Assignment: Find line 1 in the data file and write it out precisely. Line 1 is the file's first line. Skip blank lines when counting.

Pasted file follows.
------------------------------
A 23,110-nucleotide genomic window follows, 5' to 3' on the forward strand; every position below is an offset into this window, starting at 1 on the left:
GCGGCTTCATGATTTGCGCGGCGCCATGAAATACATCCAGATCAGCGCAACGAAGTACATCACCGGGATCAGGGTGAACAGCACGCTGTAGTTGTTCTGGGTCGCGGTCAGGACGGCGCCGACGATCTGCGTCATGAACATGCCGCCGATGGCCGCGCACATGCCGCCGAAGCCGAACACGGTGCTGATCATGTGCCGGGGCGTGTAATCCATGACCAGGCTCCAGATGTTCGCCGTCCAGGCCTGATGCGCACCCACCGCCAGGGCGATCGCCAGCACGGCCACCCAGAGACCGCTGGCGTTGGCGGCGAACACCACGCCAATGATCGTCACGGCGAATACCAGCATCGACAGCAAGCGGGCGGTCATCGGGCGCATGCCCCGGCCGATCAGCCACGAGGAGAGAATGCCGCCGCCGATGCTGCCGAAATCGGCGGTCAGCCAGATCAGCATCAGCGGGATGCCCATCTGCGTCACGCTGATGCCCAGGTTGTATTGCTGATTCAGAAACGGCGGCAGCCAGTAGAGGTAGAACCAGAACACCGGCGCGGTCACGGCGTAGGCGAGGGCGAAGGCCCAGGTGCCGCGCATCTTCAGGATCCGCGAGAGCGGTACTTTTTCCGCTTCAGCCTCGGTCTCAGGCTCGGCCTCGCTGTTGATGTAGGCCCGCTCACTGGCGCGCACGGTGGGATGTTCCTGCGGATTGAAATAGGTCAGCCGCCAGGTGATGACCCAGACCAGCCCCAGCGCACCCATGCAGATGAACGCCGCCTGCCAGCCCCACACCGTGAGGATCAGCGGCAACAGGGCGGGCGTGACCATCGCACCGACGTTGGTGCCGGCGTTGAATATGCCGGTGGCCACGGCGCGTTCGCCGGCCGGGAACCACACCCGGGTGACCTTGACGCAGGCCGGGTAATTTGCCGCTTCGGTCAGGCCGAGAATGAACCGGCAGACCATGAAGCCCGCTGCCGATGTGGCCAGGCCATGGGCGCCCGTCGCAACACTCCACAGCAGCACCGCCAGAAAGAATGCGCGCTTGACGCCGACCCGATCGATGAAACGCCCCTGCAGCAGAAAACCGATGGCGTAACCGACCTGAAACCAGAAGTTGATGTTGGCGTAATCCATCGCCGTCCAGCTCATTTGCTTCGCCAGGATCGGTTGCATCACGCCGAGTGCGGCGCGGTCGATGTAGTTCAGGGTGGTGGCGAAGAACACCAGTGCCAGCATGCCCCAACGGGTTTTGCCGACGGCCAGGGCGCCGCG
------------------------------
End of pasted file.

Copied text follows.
A 23,110-nucleotide genomic window follows, 5' to 3' on the forward strand; every position below is an offset into this window, starting at 1 on the left: